A combination of aerobic and resistance exercises, three times a weekly for at least six weeks, is recommended to improve cardiovascular, metabolic and muscle function in people living with HIV older than 50 years of age.
- Aerobic exercises
Aerobic exercises strengthens the lungs and the heart. Forms of aerobic exercises include jogging, running, hiking, walking swimming and cycling.
This exercises increases the rate and depth of your breathing, and this in turn increases the amount of blood and oxygen your heart pumps to your muscles.
To achieve the maximum benefit of aerobic exercises, your heart rate as to reach the target rate for at least 20 minutes. It may take you weeks to reach this level if you haven’t really being exercising before.
- Resistant training
This kind of exercise is very good for HIV patients because it helps offset muscle loss which is caused by the virus.
Resistance training involves exertion of force by moving (pushing or pulling) objects that has weight. The objects can be barbells, machines in gyms or dumbbells.
You can also make use of safe, common household objects such as plastic containers filled with water or sand, or you can make use of your own body weight in exercises such as push-ups or pull-ups. The purpose of this exercise is to build muscle mass.
Make sure you use the right amount of weight for the exercise you are performing. It is important that you do not feel pain during the exercise.
When you are starting a resistance training program, you will probably feel a little sore for a day or two, but you shouldn’t feel too sore to limit your regular activities. If you find out that you do feel very sore, it means you have used too much weight or you have done too many repetitions.
Make sure you rest a day more and start again using less weight.
When starting an exercise program, begin slowly and build. Start your exercise session with a warm up.
Your warm up can be as short as just a few stretches, if you are going to work out later in the day when your muscles and joints are already loose. It can also be a short 10-minute stretch session if your work out is first thing in the morning, when your muscles and joints are still tight.
The purpose of your warm up is not to make you weak but invigorate you and decrease the risk of joint or muscle injury.
A balanced exercise program is best for you. You can start with an aerobic exercise as a good warmup to a resistance training session.
Also don’t forget that learning the correct form in a weight training program will reduce the chance of you getting an injury. Go at your own pace. You are not in completion with anybody. Listen to your body. If your work out hurts, stop it.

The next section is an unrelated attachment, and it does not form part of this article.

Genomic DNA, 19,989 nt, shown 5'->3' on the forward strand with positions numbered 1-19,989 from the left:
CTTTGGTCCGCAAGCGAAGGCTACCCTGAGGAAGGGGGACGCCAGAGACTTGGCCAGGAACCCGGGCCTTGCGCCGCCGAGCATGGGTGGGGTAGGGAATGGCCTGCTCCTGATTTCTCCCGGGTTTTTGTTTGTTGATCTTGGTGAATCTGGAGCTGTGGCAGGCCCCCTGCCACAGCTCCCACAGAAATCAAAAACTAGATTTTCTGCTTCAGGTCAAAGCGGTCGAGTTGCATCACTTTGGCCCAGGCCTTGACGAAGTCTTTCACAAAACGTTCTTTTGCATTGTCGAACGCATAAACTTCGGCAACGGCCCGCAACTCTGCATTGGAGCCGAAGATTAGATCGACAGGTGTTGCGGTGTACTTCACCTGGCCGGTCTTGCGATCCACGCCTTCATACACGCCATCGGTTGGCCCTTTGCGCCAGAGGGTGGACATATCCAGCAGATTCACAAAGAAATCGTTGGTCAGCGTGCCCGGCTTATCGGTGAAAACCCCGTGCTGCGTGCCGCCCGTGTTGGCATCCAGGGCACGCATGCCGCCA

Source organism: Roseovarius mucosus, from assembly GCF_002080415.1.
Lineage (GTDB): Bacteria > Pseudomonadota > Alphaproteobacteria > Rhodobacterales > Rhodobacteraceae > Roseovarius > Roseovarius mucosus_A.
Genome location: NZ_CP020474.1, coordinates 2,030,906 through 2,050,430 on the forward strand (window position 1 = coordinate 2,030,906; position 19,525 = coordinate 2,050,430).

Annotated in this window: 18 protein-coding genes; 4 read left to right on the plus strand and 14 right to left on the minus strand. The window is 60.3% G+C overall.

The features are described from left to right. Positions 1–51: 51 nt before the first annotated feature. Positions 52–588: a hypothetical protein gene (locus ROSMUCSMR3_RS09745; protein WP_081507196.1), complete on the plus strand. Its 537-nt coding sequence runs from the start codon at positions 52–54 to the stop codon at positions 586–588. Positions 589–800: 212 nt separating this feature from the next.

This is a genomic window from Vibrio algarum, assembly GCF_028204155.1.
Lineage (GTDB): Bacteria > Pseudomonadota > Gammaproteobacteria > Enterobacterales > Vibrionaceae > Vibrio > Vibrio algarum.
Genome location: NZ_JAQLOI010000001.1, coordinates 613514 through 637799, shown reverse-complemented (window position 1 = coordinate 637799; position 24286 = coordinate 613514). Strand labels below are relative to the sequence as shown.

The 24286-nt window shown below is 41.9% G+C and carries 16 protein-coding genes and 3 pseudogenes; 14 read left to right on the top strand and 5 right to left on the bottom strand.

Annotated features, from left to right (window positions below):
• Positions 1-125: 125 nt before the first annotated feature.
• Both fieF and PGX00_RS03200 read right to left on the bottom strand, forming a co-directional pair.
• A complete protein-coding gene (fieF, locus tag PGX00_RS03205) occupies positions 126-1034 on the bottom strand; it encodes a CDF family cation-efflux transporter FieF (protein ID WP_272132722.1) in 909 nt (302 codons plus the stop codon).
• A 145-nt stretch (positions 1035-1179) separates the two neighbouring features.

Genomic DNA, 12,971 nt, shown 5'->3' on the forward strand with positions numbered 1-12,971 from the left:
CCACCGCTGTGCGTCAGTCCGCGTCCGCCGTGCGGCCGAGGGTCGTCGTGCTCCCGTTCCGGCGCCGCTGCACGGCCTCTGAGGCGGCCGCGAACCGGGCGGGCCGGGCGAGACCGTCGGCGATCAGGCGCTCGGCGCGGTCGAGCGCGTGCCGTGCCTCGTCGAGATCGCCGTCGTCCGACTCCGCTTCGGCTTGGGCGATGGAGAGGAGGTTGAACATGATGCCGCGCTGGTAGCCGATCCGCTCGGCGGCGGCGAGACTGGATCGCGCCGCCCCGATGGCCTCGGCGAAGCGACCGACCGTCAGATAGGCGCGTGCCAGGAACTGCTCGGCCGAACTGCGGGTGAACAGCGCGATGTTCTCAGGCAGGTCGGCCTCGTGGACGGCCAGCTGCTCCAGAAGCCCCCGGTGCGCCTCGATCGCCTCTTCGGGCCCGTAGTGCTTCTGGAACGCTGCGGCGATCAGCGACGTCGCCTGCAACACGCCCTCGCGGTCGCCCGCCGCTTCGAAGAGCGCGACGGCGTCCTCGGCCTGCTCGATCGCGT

Risks of exercise
- You can become dehydrated if you do not drink enough fluids
- You can develop injuries which may take time to heal
- You may lose body mass if you overdo your exercise
- The wrong form exercise will cause you to be injured
When starting an exercise program, you should have these important things in mind;
- Drink water
Drink water before you start your exercise, during your exercise and after your exercise. If you are feeling thirsty, you have already lost important fluids and electrolytes and you may be dehydrated.
- Eat nutritious food
In order to build your muscle stronger, exercise tears it down. You need nutritious foods to supply the raw materials needed to build your muscles.
- Get enough sleep
Get enough sleep, your body needs it.
Asides exercising, taking your treatments and eating nutritious foods, there are also some lifestyle changes you need to make so as to live a healthy life.
These changes include;
- Quit smoking
People living with HIV, who smoke have more HIV symptoms like coughing and dizziness.
- Stop illicit drug use
If you use illegal drugs such as cocaine, stop it or seek attention for your addiction. Sharing needles for the use of such drugs will make you vulnerable to other infections like hepatitis.
- Practice safer sex
That you have HIV doesn’t mean the end of your sex life as come. You should always use a new condom whenever you want to have sex. This is to prevent your partner from being infected with the virus.
When you find out you are living with HIV, you will be troubled, angry, depressed, but you should know that having this does not mean you are going to die.
Taking your treatments regularly, making the necessary lifestyle changes, exercising and eating nutritious foods is the key to a healthy life.